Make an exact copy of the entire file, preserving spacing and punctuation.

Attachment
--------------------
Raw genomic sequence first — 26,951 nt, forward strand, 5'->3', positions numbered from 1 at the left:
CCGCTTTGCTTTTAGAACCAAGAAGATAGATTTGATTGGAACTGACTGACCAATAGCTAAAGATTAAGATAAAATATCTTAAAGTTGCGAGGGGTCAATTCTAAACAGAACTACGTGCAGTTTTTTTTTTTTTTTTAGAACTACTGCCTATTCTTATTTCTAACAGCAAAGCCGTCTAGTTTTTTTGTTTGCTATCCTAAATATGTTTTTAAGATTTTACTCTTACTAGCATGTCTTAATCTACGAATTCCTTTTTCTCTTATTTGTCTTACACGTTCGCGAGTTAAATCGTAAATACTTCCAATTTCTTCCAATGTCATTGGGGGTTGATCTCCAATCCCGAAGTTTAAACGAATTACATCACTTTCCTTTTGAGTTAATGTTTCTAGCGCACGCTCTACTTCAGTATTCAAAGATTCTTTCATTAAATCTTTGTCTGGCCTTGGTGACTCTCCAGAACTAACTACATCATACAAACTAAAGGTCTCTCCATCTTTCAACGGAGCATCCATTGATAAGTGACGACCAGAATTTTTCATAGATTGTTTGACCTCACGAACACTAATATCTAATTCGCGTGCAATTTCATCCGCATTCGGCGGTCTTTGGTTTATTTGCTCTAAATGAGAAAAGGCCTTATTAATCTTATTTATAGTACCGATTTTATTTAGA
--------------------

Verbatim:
Raw genomic sequence first — 26,951 nt, forward strand, 5'->3', positions numbered from 1 at the left:
CCGCTTTGCTTTTAGAACCAAGAAGATAGATTTGATTGGAACTGACTGACCAATAGCTAAAGATTAAGATAAAATATCTTAAAGTTGCGAGGGGTCAATTCTAAACAGAACTACGTGCAGTTTTTTTTTTTTTTTTAGAACTACTGCCTATTCTTATTTCTAACAGCAAAGCCGTCTAGTTTTTTTGTTTGCTATCCTAAATATGTTTTTAAGATTTTACTCTTACTAGCATGTCTTAATCTACGAATTCCTTTTTCTCTTATTTGTCTTACACGTTCGCGAGTTAAATCGTAAATACTTCCAATTTCTTCCAATGTCATTGGGGGTTGATCTCCAATCCCGAAGTTTAAACGAATTACATCACTTTCCTTTTGAGTTAATGTTTCTAGCGCACGCTCTACTTCAGTATTCAAAGATTCTTTCATTAAATCTTTGTCTGGCCTTGGTGACTCTCCAGAACTAACTACATCATACAAACTAAAGGTCTCTCCATCTTTCAACGGAGCATCCATTGATAAGTGACGACCAGAATTTTTCATAGATTGTTTGACCTCACGAACACTAATATCTAATTCGCGTGCAATTTCATCCGCATTCGGCGGTCTTTGGTTTATTTGCTCTAAATGAGAAAAGGCCTTATTAATCTTATTTATAGTACCGATTTTATTTAGA